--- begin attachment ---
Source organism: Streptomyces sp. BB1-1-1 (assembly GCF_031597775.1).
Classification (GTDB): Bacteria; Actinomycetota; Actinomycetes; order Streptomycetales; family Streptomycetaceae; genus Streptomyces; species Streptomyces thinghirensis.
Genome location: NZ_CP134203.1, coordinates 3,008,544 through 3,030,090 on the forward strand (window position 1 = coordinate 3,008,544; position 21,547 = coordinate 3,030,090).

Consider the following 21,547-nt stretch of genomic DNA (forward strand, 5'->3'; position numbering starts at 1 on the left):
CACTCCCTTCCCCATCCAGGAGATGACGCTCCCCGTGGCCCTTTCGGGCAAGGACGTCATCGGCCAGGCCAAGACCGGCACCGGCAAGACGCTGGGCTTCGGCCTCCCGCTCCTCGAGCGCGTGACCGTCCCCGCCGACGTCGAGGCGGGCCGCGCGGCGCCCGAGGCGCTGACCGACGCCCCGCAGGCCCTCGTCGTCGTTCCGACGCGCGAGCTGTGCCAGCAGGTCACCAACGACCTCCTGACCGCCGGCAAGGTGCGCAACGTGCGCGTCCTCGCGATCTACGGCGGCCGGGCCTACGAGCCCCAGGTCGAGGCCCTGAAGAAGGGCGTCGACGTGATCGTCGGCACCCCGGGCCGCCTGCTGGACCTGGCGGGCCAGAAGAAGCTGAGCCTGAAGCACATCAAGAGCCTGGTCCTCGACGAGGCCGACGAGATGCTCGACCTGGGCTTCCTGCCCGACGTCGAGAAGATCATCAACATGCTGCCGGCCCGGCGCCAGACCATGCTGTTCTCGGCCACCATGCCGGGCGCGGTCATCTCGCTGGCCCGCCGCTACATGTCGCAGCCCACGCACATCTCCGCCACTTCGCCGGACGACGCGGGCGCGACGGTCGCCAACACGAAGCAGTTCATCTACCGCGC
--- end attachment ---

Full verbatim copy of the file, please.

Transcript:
Source organism: Streptomyces sp. BB1-1-1 (assembly GCF_031597775.1).
Classification (GTDB): Bacteria; Actinomycetota; Actinomycetes; order Streptomycetales; family Streptomycetaceae; genus Streptomyces; species Streptomyces thinghirensis.
Genome location: NZ_CP134203.1, coordinates 3,008,544 through 3,030,090 on the forward strand (window position 1 = coordinate 3,008,544; position 21,547 = coordinate 3,030,090).

Consider the following 21,547-nt stretch of genomic DNA (forward strand, 5'->3'; position numbering starts at 1 on the left):
CACTCCCTTCCCCATCCAGGAGATGACGCTCCCCGTGGCCCTTTCGGGCAAGGACGTCATCGGCCAGGCCAAGACCGGCACCGGCAAGACGCTGGGCTTCGGCCTCCCGCTCCTCGAGCGCGTGACCGTCCCCGCCGACGTCGAGGCGGGCCGCGCGGCGCCCGAGGCGCTGACCGACGCCCCGCAGGCCCTCGTCGTCGTTCCGACGCGCGAGCTGTGCCAGCAGGTCACCAACGACCTCCTGACCGCCGGCAAGGTGCGCAACGTGCGCGTCCTCGCGATCTACGGCGGCCGGGCCTACGAGCCCCAGGTCGAGGCCCTGAAGAAGGGCGTCGACGTGATCGTCGGCACCCCGGGCCGCCTGCTGGACCTGGCGGGCCAGAAGAAGCTGAGCCTGAAGCACATCAAGAGCCTGGTCCTCGACGAGGCCGACGAGATGCTCGACCTGGGCTTCCTGCCCGACGTCGAGAAGATCATCAACATGCTGCCGGCCCGGCGCCAGACCATGCTGTTCTCGGCCACCATGCCGGGCGCGGTCATCTCGCTGGCCCGCCGCTACATGTCGCAGCCCACGCACATCTCCGCCACTTCGCCGGACGACGCGGGCGCGACGGTCGCCAACACGAAGCAGTTCATCTACCGCGC